Ali’s journey (June 13, 2018): The long journey back. Baghdad feels like a sauna.

by , under Enrique Tessieri

Twenty-five days have passed since Ali,* 22, who speaks on condition of anonymity, “voluntarily” returned to Iraq from Finland. Sometimes the journey back to where you were once from is longer than the one that took you to foreign lands. The first journey fueled by hope and the other one back to your former homeland with question marks and doubts.  

Below is the first message I received from Ali when he landed in Baghdad on May 21:

Baghdad sometimes feels like a sauna, according to Ali.

He continues (the comment was lightly edited) in a message dated May 23:

“Well yeah it is so exhausting [the journey back], but that feeling when you see ur mom after long, long time it’s the best feeling in the world; [it’s the same feeling when you] also my brother and some friends, but still, for sure, there’s that feeling of not being safe etc.. it makes me think too much but I don’t wanna think of it, like it’s like that and [there is] nothing i can do so.. but i feel good and all good for now. And also i feel like it’s been 100 years when i was here last time and things are not the same…”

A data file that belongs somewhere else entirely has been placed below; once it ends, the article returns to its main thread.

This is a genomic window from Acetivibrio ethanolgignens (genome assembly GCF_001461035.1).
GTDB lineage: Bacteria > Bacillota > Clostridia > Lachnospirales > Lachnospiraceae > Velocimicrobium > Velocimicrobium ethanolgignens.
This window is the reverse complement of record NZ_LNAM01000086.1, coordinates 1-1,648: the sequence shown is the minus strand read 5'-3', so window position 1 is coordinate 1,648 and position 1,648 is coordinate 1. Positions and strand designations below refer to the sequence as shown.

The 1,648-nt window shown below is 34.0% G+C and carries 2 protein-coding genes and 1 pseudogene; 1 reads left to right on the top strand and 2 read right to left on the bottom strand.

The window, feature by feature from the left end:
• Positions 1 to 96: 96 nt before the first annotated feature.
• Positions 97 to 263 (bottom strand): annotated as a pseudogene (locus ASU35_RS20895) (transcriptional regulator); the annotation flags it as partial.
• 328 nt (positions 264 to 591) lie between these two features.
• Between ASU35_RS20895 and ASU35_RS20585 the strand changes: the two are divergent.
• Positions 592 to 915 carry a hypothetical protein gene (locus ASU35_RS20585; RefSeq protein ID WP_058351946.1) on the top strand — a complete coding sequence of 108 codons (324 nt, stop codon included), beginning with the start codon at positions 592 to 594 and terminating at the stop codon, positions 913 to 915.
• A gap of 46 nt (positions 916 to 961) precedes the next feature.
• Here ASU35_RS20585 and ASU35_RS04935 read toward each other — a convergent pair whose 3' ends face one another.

This evening when I spoke to Ali he repeated what he said in Finland and on his return to Baghdad: “Even if I’m here I still don’t believe that I’m back. It’s a weird feeling because I never saw myself returning.”

Ali said that he impressions of Baghdad after almost a three-year stay in Finland has not changed.  He said that the political situation is horrible, there is violence, no future and that “a lot of bad things can happen.”

Ali plans to go to Turkey and get married to his future wife.

“From what I have heard, there are a lot of Finnish wives that get married to Iraqis in Turkey,” he said. “With the papers and the legalizations, interviews at the Finnish embassy in Ankara, I suspect that I will be with my future wife in Finland in September 2019.”

Ali said that even if an Iraqi marries a Finn, there are no guarantees that you will get a visa to Finland soon.

“The whole process is a long one,” he continued. “I know of a case where [an Iraqi] man has been waiting for a year to get his visa to Finland.”

Ali said that the things he misses most in Finland are his girlfriend and friends.

“I miss the feeling of walking outside and feeling safe,” he said. “Here you don’t know what can happen. A bomb can explode and kill a lot of people like what happened recently in Sadr City [Baghdad].”

Ali admitted that he still sees recurring nightmares and suffers from headaches. One of these is of the Finnish police deporting him back to Iraq.

“I have these types of nightmares even if I am in Iraq,” he added. “I know that the Finnish police do their job, but it is wrong when they detained me and locked me up at the Joutseno [immigration removal center]. They made me feel like a criminal.”

* See also: 

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